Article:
"The Naval Institute has three core activities," among them, History and Preservation:
The Naval Institute also has recently introduced Americans at War, a living history of Americans at war in their own words and from their own experiences. These 90-second vignettes convey powerful stories of inspiration, pride, and patriotism.
Take a look at the collection, and you'll see it's not limited to accounts from those who served on ships at sea, members of the other branches are well-represented.
I'm fortunate to have met USNI's Mary Ripley, she's responsible for the institute's oral history program (and she's the daughter of the late John Ripley, whose story is told here). She also deserves much credit for their blog. ("We're not the Navy nor any government agency. Blog and comment freely.") We met at a milblog conference - Mary knew (and I would come to realize) that milbloggers are the 21st-century version of exactly what the US Naval Institute is all about. Once that light bulb came on in my head, I mentioned a vague idea for a project to her - milblogs as the 21st century oral history that they are.
"Put that in writing," she said (of course - see first paragraph above!) - and here's part of the result.
Shortly after the first tent was pitched by the American military in Iraq a wire was connected to a computer therein, and the internet was available to a generation of Americans at war - many of whom had grown up online. From that point on, at any given moment, somewhere in Iraq a Soldier, Sailor, Airman or Marine was at a keyboard sharing the events of his or her day with the folks back home. While most would simply fire off an email, others took advantage of the (then) relatively new online blogging platforms to post their thoughts and experiences for the entire world to see. The milblog was born - and from that moment to this stories detailing everything from the most mundane aspects of camp life to intense combat action (often described within hours of the event) have been available on the web...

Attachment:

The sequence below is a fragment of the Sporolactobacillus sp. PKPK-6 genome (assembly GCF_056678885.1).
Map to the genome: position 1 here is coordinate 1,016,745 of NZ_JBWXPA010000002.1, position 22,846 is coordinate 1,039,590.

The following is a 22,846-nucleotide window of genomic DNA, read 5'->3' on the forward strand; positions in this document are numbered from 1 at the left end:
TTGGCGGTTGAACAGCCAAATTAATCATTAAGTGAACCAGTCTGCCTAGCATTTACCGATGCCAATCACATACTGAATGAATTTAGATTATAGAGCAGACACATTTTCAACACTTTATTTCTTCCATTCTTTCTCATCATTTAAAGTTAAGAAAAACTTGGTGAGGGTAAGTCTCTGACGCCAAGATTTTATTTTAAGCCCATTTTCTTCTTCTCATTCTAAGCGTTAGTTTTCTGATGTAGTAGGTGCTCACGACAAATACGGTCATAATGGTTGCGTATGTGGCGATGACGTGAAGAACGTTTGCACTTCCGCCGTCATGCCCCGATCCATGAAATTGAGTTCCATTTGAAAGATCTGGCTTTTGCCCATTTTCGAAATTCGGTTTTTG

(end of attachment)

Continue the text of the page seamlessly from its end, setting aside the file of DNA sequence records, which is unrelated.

And et cetera - but since you're reading this on a milblog, you probably knew that. And you know that milblogs aren't just blogs written by troops at war, that many friends, family members, and supporters likewise documented their story of America at war online in near-real time, as those stories developed.
The diversity in membership of that group is broad, the one thing we all have in common is the impulse to make sense of the seemingly senseless, and communicate the tale - for each of us that impulse was strong enough to overcome whatever barriers prevent the vast majority of people from doing the same. Everyone at some point has some vague idea they believe should be shared - we were the people who, from some combination of internal and external urging, found and spent those many half hours persistently trying to write it down.